In newsrooms gender inequality is still rife with women journalists struggling under the glass ceiling
Colleen Lowe Morna
Colleen Lowe Morna
World Press Freedom Day is a day to remember the importance of jealously guarding the hard-won gains of an independent media. But how free is the media, when 13 years into our new democracy it is still so unrepresentative of the people whom it serves?
This is the critical question posed by Glass Ceiling Two: An Audit of Women and Men in South African Newsrooms.
A project of the South African National Editors Forum (Sanef) the second phase of the study, being released today, has put some stark numbers to what the first study, released on Women's Day last year, revealed: a host of barriers to the advancement of women in the media profession.
Glass Ceiling One found that, despite having a constitution that entrenches equal rights, "discriminatory practices, structural inequalities, cultural factors, prejudices, patriarchy and sexism are still alive and well in South African newsrooms.
"These are clearly prohibiting South Africa's women journalists from realising their potential."
The subsequent audit of women in newsrooms, conducted in collaboration with Gender Links, involved administering a factual questionnaire to the SABC, the Citizen, KayaFM, Media 24, Primedia, Sapa, the Independent Group of newspapers, Johncom and the Mail and Guardian between September and December last year.
This study, which covered 4364 employees (about half of all journalists) found that with 45percent of newsrooms' staff complements being women (compared to 33percent in a 1995 study), there was a progressive move towards achieving gender balance.
But black women, who constitute 46percent of the population, only account for 18percent of newsroom staff (compared to 45percent of the population and 28percent of newsroom staff in the case of black men and four percent of the population and 28percent of newsrooms in the case of white men).
At R184387 a year, the annual average salary of women in newsrooms is 21percent less than the average annual salary of men (R233737). While the income differential between white men and black men in newsrooms is narrowing, black women earn, on average 25percent less than white men in newsrooms. These salary figures, more than any other, reflect the gender gaps in newsrooms. They are not due to formal discrimination between women and men, but rather reflect the lower positions that women occupy, and the lower paid areas of work in which they predominate.
Women occupy less than 30percent of top management posts and constitute one out of three senior managers in newsrooms. Conversely, they comprise 48percent of junior managers and almost 70percent of all semi-skilled workers. While black men constituted 16percent of top and senior managers in newsrooms in 1999 in 2006, this percentage has increased to 23,5percent. On the other hand, black women account for a mere six percent of top and senior management in newsrooms.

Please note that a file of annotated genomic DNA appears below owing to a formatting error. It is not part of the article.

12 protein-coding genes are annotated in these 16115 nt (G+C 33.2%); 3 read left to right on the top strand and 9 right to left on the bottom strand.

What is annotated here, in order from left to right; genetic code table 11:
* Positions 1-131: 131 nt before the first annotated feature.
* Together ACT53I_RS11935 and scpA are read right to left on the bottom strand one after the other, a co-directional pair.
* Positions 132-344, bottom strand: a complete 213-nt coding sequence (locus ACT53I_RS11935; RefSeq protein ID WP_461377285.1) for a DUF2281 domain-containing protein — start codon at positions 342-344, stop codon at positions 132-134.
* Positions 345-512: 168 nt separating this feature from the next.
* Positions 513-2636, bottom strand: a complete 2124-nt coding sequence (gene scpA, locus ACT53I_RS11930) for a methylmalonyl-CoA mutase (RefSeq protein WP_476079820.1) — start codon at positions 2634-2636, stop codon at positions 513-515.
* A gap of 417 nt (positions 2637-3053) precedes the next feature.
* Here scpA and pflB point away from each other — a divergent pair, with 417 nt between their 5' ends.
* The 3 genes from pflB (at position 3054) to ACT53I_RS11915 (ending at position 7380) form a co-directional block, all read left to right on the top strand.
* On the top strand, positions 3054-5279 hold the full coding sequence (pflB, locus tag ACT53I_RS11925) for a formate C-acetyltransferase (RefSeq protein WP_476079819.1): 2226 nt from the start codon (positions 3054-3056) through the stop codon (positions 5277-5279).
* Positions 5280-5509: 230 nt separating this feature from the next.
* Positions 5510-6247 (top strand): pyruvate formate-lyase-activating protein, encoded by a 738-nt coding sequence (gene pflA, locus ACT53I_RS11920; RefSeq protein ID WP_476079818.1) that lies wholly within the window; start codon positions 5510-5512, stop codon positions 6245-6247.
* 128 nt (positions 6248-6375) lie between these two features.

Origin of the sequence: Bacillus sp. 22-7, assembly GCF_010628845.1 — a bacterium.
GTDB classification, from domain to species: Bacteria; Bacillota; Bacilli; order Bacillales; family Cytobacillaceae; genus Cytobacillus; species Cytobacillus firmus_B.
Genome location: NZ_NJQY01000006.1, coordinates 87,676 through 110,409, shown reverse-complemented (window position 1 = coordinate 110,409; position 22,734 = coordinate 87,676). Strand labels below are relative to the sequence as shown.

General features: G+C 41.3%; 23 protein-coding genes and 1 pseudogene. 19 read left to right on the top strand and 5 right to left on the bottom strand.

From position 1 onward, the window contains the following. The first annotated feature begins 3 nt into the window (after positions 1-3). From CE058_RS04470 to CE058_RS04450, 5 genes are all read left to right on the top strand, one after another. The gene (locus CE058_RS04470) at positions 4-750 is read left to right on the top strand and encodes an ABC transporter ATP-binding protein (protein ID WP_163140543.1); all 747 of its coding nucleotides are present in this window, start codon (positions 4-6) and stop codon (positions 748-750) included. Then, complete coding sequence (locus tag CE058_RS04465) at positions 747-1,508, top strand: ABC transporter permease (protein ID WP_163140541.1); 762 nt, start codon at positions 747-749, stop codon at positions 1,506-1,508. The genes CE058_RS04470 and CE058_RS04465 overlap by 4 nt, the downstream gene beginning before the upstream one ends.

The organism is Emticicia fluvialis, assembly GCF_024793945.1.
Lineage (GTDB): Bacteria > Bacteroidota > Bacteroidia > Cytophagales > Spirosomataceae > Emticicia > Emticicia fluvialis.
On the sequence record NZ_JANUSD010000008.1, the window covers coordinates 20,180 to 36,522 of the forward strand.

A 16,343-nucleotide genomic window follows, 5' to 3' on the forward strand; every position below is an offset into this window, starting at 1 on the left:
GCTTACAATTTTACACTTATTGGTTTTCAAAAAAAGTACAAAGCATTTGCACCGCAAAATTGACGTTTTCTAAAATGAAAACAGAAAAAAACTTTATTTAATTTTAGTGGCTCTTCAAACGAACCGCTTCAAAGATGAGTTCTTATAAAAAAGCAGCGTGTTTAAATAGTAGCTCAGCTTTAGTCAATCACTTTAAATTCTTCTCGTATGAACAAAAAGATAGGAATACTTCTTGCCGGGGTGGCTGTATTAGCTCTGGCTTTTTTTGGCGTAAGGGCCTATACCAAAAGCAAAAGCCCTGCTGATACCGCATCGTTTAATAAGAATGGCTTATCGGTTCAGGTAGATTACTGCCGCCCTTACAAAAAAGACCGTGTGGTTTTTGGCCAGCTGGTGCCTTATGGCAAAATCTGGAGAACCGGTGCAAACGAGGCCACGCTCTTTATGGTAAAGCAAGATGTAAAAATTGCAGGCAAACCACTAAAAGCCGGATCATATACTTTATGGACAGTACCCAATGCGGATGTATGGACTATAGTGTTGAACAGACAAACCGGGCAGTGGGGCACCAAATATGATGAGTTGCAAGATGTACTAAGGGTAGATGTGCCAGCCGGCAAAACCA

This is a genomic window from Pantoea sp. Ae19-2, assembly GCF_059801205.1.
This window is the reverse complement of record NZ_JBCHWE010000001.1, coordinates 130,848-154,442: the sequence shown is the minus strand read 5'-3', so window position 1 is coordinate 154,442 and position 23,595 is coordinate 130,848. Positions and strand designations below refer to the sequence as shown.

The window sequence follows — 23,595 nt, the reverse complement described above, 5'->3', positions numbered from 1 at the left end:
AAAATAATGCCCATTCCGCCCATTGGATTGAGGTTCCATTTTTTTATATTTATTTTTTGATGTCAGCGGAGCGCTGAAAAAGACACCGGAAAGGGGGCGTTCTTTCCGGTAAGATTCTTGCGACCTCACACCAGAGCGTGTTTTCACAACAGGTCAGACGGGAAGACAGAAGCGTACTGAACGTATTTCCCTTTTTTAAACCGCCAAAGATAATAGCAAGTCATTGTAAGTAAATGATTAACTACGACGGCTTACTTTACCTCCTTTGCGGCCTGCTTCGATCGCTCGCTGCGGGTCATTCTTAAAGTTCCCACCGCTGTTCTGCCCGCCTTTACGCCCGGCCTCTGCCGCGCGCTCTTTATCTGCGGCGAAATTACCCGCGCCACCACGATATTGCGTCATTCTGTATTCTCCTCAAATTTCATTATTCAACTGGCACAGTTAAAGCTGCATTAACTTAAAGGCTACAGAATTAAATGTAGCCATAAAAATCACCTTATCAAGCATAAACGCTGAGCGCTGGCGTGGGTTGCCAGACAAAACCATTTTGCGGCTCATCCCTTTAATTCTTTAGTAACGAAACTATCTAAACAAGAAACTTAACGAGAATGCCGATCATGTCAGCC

While there are now roughly equal proportions of women and men in the editorial divisions of newsrooms, women dominate the lowest paying administrative categories while men make up 86percent of the better paid technical category. Male journalists dominate in all of the hard beats (politics, economics, investigative reporting, crime and sport) in which promotion chances are better, while women journalists predominate in the "soft" entertainment, education and general reporting categories.
In the first phase of the study the term "old boys' club" and "network" featured repeatedly in explanations why women are overlooked for senior posts.
"They are simply not seen as equals by the vast majority of men, who still hold the reins of power in all news organisations," one respondent said.
"Examples: Women are patronised and their opinions do not appear to be taken as seriously as those of men. This can be subtle, like jokes made at their expense when they give their opinions, or teasing. It seems friendly and even affectionate, but it is actually demeaning."
While governments in southern Africa have committed themselves to achieving gender parity in all areas of decision making by 2015, none of the media houses in the study could point to specific targets for ensuring gender equality. South Africa now has 42percent women in cabinet; 40percent in local government and 32percent in parliament. Judged by these measures, the media has lagged behind.
Having more women decision-makers in newsrooms will not necessarily lead to more being written for and about women.
However, Glass Ceiling Two establishes a positive correlation between having women in senior and top management positions and hiring higher numbers of women journalists.
The Global Media Monitoring Project, in which South Africa participated in 2005, showed that women journalists were more likely to consult female opinion in their reporting (28percent female sources) compared to their male counterparts (19percent of female sources). Overall this study found that women constitute 21percent of news sources globally (26percent in South Africa).
As the torch bearer of freedom and fairness in society, the media has a duty to lead by example in ensuring a level playing field in its backyard and in the content it produces.
As the media issues challenges to governments on World Press Freedom Day, it will be challenged from within its own ranks to demonstrate that freedom starts at home.
lColleen Lowe Morna is executive director of Gender Links, which partnered Sanef in the Glass Ceiling Two Study.